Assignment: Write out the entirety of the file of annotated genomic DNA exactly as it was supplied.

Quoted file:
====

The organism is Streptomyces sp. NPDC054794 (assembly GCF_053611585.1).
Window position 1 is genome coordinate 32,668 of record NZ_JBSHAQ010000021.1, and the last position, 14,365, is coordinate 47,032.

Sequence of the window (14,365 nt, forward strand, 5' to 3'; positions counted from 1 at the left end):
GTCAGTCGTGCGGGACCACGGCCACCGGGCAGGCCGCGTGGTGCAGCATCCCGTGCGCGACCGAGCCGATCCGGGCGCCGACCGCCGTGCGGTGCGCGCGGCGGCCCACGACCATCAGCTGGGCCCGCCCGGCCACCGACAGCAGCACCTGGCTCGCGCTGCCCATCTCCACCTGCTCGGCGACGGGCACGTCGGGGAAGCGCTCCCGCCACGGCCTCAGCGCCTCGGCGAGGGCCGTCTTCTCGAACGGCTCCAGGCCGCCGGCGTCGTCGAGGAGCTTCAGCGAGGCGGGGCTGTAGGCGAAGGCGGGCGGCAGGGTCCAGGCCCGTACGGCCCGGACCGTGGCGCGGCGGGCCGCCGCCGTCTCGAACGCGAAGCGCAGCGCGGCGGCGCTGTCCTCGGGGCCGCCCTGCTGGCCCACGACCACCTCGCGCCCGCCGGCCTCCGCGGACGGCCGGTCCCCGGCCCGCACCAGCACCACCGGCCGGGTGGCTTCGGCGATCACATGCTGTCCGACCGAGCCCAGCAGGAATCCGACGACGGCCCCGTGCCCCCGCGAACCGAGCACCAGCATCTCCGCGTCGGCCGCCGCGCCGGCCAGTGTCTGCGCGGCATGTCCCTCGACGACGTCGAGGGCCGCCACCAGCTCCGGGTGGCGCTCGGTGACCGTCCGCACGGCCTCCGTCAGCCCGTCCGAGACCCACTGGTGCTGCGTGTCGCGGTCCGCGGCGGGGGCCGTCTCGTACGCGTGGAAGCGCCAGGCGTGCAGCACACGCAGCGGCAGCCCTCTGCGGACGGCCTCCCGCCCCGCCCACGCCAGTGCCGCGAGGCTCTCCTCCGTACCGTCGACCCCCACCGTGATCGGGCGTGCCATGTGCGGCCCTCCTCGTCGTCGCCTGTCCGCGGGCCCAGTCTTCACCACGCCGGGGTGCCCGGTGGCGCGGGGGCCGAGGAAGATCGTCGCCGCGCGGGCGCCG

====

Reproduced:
The organism is Streptomyces sp. NPDC054794 (assembly GCF_053611585.1).
Window position 1 is genome coordinate 32,668 of record NZ_JBSHAQ010000021.1, and the last position, 14,365, is coordinate 47,032.

Sequence of the window (14,365 nt, forward strand, 5' to 3'; positions counted from 1 at the left end):
GTCAGTCGTGCGGGACCACGGCCACCGGGCAGGCCGCGTGGTGCAGCATCCCGTGCGCGACCGAGCCGATCCGGGCGCCGACCGCCGTGCGGTGCGCGCGGCGGCCCACGACCATCAGCTGGGCCCGCCCGGCCACCGACAGCAGCACCTGGCTCGCGCTGCCCATCTCCACCTGCTCGGCGACGGGCACGTCGGGGAAGCGCTCCCGCCACGGCCTCAGCGCCTCGGCGAGGGCCGTCTTCTCGAACGGCTCCAGGCCGCCGGCGTCGTCGAGGAGCTTCAGCGAGGCGGGGCTGTAGGCGAAGGCGGGCGGCAGGGTCCAGGCCCGTACGGCCCGGACCGTGGCGCGGCGGGCCGCCGCCGTCTCGAACGCGAAGCGCAGCGCGGCGGCGCTGTCCTCGGGGCCGCCCTGCTGGCCCACGACCACCTCGCGCCCGCCGGCCTCCGCGGACGGCCGGTCCCCGGCCCGCACCAGCACCACCGGCCGGGTGGCTTCGGCGATCACATGCTGTCCGACCGAGCCCAGCAGGAATCCGACGACGGCCCCGTGCCCCCGCGAACCGAGCACCAGCATCTCCGCGTCGGCCGCCGCGCCGGCCAGTGTCTGCGCGGCATGTCCCTCGACGACGTCGAGGGCCGCCACCAGCTCCGGGTGGCGCTCGGTGACCGTCCGCACGGCCTCCGTCAGCCCGTCCGAGACCCACTGGTGCTGCGTGTCGCGGTCCGCGGCGGGGGCCGTCTCGTACGCGTGGAAGCGCCAGGCGTGCAGCACACGCAGCGGCAGCCCTCTGCGGACGGCCTCCCGCCCCGCCCACGCCAGTGCCGCGAGGCTCTCCTCCGTACCGTCGACCCCCACCGTGATCGGGCGTGCCATGTGCGGCCCTCCTCGTCGTCGCCTGTCCGCGGGCCCAGTCTTCACCACGCCGGGGTGCCCGGTGGCGCGGGGGCCGAGGAAGATCGTCGCCGCGCGGGCGCCG